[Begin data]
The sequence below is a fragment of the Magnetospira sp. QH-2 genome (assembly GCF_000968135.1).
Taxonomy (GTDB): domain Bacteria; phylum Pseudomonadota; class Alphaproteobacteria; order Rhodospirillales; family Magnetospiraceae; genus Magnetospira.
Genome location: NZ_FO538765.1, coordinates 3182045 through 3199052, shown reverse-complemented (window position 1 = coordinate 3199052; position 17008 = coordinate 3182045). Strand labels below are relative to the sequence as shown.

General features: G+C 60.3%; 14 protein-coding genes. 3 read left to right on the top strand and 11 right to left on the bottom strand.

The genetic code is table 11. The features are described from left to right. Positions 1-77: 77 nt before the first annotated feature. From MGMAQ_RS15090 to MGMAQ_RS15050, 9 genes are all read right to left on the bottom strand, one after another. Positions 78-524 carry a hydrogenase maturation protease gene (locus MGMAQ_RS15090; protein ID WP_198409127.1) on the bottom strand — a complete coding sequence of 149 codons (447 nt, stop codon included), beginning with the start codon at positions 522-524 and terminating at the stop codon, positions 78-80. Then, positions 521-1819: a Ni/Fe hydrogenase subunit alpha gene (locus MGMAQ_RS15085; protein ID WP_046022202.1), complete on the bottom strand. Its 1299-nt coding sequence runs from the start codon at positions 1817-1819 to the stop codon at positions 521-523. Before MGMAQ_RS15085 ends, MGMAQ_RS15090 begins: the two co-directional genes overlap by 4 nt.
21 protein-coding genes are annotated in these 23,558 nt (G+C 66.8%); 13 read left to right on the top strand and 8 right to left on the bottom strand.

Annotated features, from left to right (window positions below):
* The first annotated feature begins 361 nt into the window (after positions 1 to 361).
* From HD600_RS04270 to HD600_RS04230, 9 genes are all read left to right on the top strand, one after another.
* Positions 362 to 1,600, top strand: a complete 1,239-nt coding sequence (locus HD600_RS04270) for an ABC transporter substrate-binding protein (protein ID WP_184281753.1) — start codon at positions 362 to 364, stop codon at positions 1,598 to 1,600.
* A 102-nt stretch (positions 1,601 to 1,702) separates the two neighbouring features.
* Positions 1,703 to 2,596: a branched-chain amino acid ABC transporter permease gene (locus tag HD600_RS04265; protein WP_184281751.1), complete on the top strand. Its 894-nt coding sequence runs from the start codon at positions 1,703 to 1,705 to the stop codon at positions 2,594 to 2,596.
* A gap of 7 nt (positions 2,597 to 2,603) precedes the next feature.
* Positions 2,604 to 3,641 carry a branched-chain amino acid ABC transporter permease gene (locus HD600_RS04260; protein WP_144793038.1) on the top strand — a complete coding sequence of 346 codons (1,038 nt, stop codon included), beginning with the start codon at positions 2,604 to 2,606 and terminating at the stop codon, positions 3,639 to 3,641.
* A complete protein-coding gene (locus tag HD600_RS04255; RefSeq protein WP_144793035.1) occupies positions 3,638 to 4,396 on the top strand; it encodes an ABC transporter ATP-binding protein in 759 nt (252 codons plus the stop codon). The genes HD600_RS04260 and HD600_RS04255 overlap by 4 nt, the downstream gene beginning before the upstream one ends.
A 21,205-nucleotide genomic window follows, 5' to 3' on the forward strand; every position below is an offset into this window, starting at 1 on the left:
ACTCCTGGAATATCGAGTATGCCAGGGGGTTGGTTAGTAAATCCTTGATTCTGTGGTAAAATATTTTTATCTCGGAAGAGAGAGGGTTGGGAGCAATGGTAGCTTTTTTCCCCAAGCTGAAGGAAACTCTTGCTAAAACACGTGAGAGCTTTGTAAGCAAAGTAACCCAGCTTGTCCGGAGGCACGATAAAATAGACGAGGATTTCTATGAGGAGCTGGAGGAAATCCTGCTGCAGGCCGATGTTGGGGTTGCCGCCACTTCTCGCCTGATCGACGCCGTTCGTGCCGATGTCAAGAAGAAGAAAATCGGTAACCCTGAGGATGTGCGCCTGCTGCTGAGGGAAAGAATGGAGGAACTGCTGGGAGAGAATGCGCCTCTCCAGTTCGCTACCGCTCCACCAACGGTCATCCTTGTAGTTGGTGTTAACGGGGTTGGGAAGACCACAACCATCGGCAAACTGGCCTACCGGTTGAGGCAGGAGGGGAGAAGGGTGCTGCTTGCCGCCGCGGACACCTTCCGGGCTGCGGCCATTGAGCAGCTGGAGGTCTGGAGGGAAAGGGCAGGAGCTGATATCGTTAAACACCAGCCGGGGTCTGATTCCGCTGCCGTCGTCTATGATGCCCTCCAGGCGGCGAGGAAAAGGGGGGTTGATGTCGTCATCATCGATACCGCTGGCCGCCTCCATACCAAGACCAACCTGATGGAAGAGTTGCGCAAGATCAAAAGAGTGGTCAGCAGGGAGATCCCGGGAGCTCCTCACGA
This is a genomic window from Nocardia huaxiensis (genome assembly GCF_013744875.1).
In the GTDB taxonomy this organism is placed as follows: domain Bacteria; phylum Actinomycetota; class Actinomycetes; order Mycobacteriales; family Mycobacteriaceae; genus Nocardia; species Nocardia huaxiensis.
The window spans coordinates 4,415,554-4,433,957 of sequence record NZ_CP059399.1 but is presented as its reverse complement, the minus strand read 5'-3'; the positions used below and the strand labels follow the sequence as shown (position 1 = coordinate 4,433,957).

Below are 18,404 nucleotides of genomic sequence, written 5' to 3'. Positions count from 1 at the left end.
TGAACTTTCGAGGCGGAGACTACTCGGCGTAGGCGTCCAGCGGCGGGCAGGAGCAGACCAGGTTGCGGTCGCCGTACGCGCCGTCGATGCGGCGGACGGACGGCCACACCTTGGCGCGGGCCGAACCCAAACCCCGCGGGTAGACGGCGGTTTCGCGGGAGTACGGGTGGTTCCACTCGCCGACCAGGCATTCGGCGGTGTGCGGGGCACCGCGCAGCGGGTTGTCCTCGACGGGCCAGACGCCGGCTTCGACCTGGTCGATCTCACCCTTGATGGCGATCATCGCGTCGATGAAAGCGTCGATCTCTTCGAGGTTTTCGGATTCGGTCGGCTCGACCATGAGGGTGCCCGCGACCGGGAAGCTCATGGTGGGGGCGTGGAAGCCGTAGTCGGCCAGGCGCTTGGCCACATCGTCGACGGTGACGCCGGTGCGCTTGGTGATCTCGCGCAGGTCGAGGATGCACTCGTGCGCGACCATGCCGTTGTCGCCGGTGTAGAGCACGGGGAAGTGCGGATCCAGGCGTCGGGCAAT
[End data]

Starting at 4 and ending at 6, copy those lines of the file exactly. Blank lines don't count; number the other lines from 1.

General features: G+C 60.3%; 14 protein-coding genes. 3 read left to right on the top strand and 11 right to left on the bottom strand.

The genetic code is table 11. The features are described from left to right. Positions 1-77: 77 nt before the first annotated feature. From MGMAQ_RS15090 to MGMAQ_RS15050, 9 genes are all read right to left on the bottom strand, one after another. Positions 78-524 carry a hydrogenase maturation protease gene (locus MGMAQ_RS15090; protein ID WP_198409127.1) on the bottom strand — a complete coding sequence of 149 codons (447 nt, stop codon included), beginning with the start codon at positions 522-524 and terminating at the stop codon, positions 78-80. Then, positions 521-1819: a Ni/Fe hydrogenase subunit alpha gene (locus MGMAQ_RS15085; protein ID WP_046022202.1), complete on the bottom strand. Its 1299-nt coding sequence runs from the start codon at positions 1817-1819 to the stop codon at positions 521-523. Before MGMAQ_RS15085 ends, MGMAQ_RS15090 begins: the two co-directional genes overlap by 4 nt.
21 protein-coding genes are annotated in these 23,558 nt (G+C 66.8%); 13 read left to right on the top strand and 8 right to left on the bottom strand.